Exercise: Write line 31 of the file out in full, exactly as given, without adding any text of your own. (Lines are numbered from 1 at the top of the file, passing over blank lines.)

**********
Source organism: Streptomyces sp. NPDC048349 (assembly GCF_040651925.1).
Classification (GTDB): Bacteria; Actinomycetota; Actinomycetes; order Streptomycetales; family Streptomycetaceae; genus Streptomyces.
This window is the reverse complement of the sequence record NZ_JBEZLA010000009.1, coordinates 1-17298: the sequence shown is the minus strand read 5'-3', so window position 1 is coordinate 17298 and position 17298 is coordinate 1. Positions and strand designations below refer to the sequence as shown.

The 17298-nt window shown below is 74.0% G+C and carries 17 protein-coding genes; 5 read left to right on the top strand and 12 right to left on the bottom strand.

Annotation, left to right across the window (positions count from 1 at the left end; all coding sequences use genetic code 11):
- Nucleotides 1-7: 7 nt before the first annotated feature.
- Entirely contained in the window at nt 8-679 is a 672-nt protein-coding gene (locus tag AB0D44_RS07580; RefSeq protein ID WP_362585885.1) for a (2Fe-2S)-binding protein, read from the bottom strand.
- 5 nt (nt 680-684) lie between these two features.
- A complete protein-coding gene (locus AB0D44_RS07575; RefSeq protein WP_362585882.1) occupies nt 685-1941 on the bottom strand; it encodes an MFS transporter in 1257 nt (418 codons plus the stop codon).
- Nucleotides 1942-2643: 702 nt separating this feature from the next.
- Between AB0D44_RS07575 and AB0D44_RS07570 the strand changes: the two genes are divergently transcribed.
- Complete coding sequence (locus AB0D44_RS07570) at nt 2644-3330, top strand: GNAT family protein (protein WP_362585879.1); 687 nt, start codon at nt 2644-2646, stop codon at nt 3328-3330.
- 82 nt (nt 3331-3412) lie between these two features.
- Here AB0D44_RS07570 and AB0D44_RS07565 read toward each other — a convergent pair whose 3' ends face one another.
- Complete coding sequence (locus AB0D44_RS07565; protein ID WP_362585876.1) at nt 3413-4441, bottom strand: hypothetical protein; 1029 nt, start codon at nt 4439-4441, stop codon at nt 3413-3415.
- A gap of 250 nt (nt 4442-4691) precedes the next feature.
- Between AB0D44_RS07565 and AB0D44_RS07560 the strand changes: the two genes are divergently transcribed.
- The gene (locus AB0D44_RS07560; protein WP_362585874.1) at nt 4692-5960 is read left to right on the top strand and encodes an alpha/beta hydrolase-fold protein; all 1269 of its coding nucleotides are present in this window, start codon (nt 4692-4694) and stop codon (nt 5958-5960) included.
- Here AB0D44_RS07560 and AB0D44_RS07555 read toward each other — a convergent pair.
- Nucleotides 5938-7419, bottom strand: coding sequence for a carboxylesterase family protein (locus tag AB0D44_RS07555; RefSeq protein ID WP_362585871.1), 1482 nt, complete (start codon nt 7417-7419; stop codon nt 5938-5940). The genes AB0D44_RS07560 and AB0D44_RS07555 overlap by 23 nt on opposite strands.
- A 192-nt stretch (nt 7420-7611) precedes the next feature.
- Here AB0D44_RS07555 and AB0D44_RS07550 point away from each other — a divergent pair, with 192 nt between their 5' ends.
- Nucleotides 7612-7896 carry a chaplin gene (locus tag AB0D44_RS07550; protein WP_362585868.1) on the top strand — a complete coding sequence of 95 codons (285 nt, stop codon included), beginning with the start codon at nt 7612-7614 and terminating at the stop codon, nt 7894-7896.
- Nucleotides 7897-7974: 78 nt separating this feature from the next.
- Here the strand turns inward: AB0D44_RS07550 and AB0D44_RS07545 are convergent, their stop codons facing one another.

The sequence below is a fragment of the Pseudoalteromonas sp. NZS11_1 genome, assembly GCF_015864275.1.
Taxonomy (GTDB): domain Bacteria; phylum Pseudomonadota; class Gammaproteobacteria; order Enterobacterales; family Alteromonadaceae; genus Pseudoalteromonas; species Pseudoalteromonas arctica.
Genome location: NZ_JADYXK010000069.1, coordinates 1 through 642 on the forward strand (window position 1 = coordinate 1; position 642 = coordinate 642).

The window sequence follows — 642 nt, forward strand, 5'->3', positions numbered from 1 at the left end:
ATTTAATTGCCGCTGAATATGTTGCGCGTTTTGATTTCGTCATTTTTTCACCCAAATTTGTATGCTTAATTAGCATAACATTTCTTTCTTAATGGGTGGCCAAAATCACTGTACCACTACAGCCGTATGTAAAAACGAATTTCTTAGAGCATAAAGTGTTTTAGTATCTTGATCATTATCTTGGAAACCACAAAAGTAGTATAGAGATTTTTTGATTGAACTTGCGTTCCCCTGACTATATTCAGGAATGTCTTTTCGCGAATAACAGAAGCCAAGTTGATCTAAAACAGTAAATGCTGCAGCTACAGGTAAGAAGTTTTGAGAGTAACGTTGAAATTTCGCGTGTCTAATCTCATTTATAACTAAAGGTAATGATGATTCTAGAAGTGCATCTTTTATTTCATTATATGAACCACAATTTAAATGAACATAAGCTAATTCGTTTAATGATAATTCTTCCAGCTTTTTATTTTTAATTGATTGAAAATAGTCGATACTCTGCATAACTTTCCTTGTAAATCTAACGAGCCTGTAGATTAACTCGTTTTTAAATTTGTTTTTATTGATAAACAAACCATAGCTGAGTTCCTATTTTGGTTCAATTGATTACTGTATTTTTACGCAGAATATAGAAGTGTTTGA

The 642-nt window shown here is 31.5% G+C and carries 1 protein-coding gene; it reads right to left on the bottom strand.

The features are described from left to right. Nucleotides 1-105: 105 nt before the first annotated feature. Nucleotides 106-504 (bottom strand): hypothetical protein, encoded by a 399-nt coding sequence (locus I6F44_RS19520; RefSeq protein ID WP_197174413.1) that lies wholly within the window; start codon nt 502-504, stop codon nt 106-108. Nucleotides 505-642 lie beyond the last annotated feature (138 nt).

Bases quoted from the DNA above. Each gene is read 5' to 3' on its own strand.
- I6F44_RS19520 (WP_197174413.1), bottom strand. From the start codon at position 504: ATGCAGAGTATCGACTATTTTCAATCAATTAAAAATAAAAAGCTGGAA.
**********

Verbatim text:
The 642-nt window shown here is 31.5% G+C and carries 1 protein-coding gene; it reads right to left on the bottom strand.